Trailing Twelve Months - TTM

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What does 'Trailing Twelve Months - TTM' mean

Trailing 12 months (TTM) is the timeframe of the past 12 months used for reporting financial figures. A company's trailing 12 months represent its financial performance for a 12-month period, but typically not at its fiscal year end. Since quarterly reports rarely report how the company has done in the prior 12 months, TTM tends to be calculated manually, by adding together the last four quarterly values.

BREAKING DOWN 'Trailing Twelve Months - TTM'

TTM figures can also be used to calculate financial ratios. For example, the price/earnings ratio is often quoted as P/E (ttm), meaning they're using the EPS from the prior 12 months.

Much of fundamental analysis is about comparing a measurement against a previous time frame to see how much it grew or declined. A company with $1 billion in revenue is interesting. A company that grew revenues from $.5 billion to $1 billion in one year is even more interesting.

The TTM Compromise

Some analysts report earnings every quarter, while others report earnings once a year. What about measures that change on a daily basis, such as stock price? It's easy to compare the price of a stock today against the price of a stock tomorrow or a year from now, but what if you want to compare today's stock price to a measure that's only reported annually and updated once a quarter, such as the price-to-earnings ratio? In this case, analysts can use the last trailing 12 months, or TTM, for a more relevant measure. The annual time period is not current, and the quarterly time period may skew performance. Twelve months, and specifically the last 12 months, provides investors with a compromise that is both current and seasonally adjusted.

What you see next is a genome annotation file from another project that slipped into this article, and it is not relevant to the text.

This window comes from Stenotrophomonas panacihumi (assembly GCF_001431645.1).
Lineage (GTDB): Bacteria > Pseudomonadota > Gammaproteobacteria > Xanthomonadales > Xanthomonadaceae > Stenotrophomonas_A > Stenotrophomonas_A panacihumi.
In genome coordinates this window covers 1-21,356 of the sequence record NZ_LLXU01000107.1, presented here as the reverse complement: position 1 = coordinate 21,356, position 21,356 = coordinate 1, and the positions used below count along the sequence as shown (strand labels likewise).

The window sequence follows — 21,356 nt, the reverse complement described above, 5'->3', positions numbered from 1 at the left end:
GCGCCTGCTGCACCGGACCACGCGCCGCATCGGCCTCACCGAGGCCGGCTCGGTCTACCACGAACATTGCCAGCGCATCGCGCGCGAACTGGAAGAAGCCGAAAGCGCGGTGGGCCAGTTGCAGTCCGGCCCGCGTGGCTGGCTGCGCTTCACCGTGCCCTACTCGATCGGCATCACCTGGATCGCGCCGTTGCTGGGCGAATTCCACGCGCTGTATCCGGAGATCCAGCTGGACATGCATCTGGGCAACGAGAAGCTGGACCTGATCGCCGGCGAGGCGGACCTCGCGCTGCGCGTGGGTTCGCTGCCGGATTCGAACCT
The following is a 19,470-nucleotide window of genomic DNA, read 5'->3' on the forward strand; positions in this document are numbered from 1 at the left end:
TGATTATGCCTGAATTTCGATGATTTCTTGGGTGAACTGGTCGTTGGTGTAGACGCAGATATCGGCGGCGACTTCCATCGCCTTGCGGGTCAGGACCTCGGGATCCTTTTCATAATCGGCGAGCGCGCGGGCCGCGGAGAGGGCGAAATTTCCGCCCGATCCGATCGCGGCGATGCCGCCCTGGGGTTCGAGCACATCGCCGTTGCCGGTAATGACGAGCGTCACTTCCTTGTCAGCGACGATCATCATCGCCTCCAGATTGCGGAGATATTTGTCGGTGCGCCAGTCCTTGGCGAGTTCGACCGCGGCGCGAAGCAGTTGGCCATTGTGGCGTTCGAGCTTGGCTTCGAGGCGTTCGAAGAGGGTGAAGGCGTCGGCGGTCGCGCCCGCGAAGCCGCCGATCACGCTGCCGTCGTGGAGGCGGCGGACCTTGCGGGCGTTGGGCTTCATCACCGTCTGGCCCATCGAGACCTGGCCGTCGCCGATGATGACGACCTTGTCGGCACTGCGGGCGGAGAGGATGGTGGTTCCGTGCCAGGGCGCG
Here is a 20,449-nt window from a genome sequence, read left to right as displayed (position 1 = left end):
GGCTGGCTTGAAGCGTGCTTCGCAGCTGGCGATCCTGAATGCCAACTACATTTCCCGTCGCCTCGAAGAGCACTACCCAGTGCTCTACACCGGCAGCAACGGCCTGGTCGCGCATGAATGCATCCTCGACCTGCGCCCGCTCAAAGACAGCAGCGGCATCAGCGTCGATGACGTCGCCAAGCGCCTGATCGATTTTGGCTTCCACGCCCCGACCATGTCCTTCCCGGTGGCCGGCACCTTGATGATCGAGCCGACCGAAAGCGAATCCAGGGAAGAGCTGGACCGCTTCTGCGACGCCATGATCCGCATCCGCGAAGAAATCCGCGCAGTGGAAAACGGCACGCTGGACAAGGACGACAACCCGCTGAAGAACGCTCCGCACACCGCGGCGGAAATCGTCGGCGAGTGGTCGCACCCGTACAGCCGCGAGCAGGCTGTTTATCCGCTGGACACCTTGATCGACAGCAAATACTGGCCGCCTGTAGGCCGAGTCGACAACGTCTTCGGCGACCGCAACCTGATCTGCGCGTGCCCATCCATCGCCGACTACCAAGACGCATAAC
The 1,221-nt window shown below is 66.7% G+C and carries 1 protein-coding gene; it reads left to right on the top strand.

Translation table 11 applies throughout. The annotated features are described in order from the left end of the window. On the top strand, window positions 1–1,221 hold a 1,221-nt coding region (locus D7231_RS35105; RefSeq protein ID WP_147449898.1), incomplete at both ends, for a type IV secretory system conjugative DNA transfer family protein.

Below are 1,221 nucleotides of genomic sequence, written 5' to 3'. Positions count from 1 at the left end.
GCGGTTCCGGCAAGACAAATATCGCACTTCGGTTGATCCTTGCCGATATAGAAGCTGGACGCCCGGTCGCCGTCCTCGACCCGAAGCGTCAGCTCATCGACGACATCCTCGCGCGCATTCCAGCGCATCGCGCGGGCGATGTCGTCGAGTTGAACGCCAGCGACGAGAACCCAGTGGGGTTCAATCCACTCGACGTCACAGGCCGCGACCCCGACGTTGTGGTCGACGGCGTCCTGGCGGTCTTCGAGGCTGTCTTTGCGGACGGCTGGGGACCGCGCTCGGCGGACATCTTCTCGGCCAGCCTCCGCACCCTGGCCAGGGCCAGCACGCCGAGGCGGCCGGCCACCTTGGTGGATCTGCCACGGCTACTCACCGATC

Where to Find the TTM

For line items on the balance sheet, such as cash, property and liabilities, the 12-month measure is taken from the most recent balance sheet, which is updated quarterly. Some analysts take an average of the first quarter and the last quarter. For line items on the income statement, such as revenues, expenses and net income, analysts take the four most recent quarters. Line items on the cash flow statement, such as working capital, capital expenditures and dividend payments, should be treated based on the feeding financial statement. For example, working capital is comprised of balance sheet line items, which are averaged. However, depreciation is deducted from income on a quarterly basis, so analysts look at the last four quarters as reported on the income statement.

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